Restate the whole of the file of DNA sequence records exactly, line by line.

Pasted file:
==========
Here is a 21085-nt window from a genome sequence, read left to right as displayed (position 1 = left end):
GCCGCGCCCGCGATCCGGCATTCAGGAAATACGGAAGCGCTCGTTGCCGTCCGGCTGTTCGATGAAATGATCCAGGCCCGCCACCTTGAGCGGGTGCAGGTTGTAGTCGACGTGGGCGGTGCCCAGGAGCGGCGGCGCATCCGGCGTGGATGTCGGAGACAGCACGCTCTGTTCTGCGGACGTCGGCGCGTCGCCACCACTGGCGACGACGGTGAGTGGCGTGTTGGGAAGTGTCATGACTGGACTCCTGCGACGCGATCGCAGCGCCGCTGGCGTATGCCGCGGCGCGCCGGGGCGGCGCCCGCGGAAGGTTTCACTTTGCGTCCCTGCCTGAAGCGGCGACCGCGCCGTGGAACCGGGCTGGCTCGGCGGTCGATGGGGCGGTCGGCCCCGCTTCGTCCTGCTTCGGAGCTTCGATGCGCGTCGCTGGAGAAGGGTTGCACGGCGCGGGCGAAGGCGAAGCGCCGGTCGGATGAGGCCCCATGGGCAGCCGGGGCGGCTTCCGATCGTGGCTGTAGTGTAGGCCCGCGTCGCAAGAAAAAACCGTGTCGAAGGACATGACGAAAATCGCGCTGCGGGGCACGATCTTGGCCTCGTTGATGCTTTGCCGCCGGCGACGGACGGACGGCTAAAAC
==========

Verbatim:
Here is a 21085-nt window from a genome sequence, read left to right as displayed (position 1 = left end):
GCCGCGCCCGCGATCCGGCATTCAGGAAATACGGAAGCGCTCGTTGCCGTCCGGCTGTTCGATGAAATGATCCAGGCCCGCCACCTTGAGCGGGTGCAGGTTGTAGTCGACGTGGGCGGTGCCCAGGAGCGGCGGCGCATCCGGCGTGGATGTCGGAGACAGCACGCTCTGTTCTGCGGACGTCGGCGCGTCGCCACCACTGGCGACGACGGTGAGTGGCGTGTTGGGAAGTGTCATGACTGGACTCCTGCGACGCGATCGCAGCGCCGCTGGCGTATGCCGCGGCGCGCCGGGGCGGCGCCCGCGGAAGGTTTCACTTTGCGTCCCTGCCTGAAGCGGCGACCGCGCCGTGGAACCGGGCTGGCTCGGCGGTCGATGGGGCGGTCGGCCCCGCTTCGTCCTGCTTCGGAGCTTCGATGCGCGTCGCTGGAGAAGGGTTGCACGGCGCGGGCGAAGGCGAAGCGCCGGTCGGATGAGGCCCCATGGGCAGCCGGGGCGGCTTCCGATCGTGGCTGTAGTGTAGGCCCGCGTCGCAAGAAAAAACCGTGTCGAAGGACATGACGAAAATCGCGCTGCGGGGCACGATCTTGGCCTCGTTGATGCTTTGCCGCCGGCGACGGACGGACGGCTAAAAC